7. NEVER USE GRAMMARLY: Little known fact, in the user agreement it’s noted that Grammarly records every keystroke you make on your keyboard whether you are using it to check a document or not, so everything you type, passwords, etc., are digitally stored on a storage device somewhere. No need to be paranoid, it’s not like anyone is using the info. But if hackers get it, or the government mandates Grammarly turn over their data, your records are there. Also, who knows when your keystrokes will be sold to companies for use in training AI? Not something I prefer to be involved with. Not alarmist, just not happy with that scenario and choose not to participate.


    1. Thanks, David! This is great! I had to Google Character Map. How do you use it in your writing?

      Thanks for the Grammarly warning. Are you saying that it logs all keystrokes on all software you use on the computer? That would have to be the case if it captures passwords, right?


  5. Scrivener is pretty great if you have a lot of notes or research to keep track of. You can keep it all in one file, which is super helpful for world-building! It’s cool how you can literally just drag web pages into the program. So it looks like a screenshot but you can scroll all the way down etc. it’s helpful when you need to refer back to backstory (to avoid plot holes) or needing reminders of how something looks visually. Word is more user-friendly I think. So I generally write and edit in Word but I’ve used Scrivener for first drafts and will still refer to it after I’ve exported to begin second drafts.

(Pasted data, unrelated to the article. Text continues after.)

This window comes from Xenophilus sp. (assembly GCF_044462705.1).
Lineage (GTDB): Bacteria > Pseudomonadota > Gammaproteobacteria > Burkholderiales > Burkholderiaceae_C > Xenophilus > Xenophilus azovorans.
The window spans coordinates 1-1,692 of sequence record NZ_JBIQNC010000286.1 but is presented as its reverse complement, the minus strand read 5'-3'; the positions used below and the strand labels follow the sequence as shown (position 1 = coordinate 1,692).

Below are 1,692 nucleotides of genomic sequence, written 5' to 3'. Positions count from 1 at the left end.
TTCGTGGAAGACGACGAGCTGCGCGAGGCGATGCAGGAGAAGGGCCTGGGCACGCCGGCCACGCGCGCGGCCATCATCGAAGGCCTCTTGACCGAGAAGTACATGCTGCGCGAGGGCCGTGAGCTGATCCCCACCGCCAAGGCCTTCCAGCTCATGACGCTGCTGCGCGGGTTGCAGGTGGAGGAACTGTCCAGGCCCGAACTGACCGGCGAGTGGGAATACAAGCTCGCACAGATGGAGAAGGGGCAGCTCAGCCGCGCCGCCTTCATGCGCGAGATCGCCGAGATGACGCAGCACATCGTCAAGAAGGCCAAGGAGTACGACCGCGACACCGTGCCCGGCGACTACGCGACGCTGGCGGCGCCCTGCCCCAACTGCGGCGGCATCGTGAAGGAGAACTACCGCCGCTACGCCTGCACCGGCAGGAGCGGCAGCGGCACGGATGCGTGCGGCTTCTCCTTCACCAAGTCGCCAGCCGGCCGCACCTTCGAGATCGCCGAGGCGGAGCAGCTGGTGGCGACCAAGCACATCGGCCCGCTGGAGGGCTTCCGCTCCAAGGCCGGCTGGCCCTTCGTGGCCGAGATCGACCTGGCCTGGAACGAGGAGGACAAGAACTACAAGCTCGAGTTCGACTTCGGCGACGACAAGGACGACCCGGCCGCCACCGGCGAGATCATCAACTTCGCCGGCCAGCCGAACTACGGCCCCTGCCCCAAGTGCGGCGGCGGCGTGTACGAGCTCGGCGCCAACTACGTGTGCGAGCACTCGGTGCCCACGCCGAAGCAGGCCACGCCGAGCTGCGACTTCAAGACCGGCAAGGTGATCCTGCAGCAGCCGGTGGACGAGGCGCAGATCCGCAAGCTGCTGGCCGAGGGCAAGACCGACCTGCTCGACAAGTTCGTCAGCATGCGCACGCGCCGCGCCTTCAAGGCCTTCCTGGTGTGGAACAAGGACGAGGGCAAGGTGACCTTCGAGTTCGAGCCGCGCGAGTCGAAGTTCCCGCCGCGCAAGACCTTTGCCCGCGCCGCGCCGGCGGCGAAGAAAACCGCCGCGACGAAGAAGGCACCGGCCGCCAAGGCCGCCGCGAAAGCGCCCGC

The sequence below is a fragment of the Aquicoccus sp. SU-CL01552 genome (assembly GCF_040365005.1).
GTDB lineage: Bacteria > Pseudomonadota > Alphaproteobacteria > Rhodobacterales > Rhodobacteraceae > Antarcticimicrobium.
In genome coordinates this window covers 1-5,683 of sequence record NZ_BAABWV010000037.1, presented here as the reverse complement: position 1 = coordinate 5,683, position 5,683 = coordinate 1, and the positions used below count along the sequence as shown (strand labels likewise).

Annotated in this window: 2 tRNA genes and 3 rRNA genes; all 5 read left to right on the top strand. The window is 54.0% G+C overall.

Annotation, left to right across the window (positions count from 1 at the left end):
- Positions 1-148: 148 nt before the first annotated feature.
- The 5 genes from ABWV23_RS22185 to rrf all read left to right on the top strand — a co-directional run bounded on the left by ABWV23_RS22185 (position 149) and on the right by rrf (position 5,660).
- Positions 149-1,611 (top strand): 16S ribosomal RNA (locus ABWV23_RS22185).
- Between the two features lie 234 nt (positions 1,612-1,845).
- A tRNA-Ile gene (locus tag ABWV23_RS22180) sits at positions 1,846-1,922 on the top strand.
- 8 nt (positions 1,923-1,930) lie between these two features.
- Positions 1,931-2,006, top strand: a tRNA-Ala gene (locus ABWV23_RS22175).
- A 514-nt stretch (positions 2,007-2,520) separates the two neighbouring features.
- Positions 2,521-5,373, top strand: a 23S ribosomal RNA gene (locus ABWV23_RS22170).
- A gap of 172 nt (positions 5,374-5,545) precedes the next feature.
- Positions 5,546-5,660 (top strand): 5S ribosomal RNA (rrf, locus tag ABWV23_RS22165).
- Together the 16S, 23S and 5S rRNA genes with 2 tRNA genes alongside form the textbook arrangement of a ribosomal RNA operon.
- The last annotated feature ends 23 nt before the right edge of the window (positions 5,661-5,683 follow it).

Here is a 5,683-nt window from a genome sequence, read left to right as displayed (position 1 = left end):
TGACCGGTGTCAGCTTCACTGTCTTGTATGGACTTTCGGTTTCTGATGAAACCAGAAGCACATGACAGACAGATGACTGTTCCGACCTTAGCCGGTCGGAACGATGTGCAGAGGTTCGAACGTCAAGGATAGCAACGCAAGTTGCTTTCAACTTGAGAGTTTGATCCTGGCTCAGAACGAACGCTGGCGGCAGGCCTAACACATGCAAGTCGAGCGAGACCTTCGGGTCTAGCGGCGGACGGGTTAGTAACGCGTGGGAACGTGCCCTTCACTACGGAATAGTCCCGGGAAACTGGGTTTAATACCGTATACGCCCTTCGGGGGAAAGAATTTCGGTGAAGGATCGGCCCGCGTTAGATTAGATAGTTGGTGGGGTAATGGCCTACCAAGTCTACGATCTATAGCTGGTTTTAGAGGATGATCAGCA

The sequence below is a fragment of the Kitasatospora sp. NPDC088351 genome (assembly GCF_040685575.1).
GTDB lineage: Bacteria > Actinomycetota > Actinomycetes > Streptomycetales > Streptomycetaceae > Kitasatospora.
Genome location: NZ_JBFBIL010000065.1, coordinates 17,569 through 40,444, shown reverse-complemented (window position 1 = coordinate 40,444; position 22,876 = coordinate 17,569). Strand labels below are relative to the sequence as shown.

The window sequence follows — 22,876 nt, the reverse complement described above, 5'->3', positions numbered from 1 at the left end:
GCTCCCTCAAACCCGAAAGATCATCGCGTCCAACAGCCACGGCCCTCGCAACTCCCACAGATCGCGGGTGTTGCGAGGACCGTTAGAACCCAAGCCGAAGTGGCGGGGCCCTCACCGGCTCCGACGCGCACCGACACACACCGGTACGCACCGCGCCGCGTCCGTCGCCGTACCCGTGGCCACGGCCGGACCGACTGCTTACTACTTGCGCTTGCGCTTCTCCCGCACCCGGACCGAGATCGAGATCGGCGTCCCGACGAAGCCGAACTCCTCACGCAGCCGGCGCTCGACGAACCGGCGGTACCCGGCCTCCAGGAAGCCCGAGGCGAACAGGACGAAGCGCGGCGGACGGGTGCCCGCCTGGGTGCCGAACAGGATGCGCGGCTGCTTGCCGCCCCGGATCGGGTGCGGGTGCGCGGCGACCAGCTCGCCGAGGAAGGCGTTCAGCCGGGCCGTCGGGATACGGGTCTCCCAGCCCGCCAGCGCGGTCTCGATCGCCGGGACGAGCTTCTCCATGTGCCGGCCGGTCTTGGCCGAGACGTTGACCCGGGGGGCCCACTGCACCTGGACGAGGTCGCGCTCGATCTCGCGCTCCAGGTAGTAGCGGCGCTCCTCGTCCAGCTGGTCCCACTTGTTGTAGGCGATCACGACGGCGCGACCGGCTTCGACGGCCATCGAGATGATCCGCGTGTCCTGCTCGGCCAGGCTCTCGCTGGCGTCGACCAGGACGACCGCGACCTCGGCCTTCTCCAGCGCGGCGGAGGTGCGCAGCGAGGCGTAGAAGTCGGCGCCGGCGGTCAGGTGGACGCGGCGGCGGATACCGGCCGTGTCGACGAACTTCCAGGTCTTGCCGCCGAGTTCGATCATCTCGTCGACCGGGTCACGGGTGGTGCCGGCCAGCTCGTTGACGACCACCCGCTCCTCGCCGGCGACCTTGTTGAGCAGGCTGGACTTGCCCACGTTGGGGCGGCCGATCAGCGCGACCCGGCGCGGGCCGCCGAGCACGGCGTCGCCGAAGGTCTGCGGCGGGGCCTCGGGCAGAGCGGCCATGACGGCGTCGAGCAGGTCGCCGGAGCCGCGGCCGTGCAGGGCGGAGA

1. This is such helpful feedback, Taylor! Thanks so much! I think what’s kept me with Word is that I’ve heard from others, too, that it’s more user friendly but something that keeps all research, notes, etc. in one place is really appealing.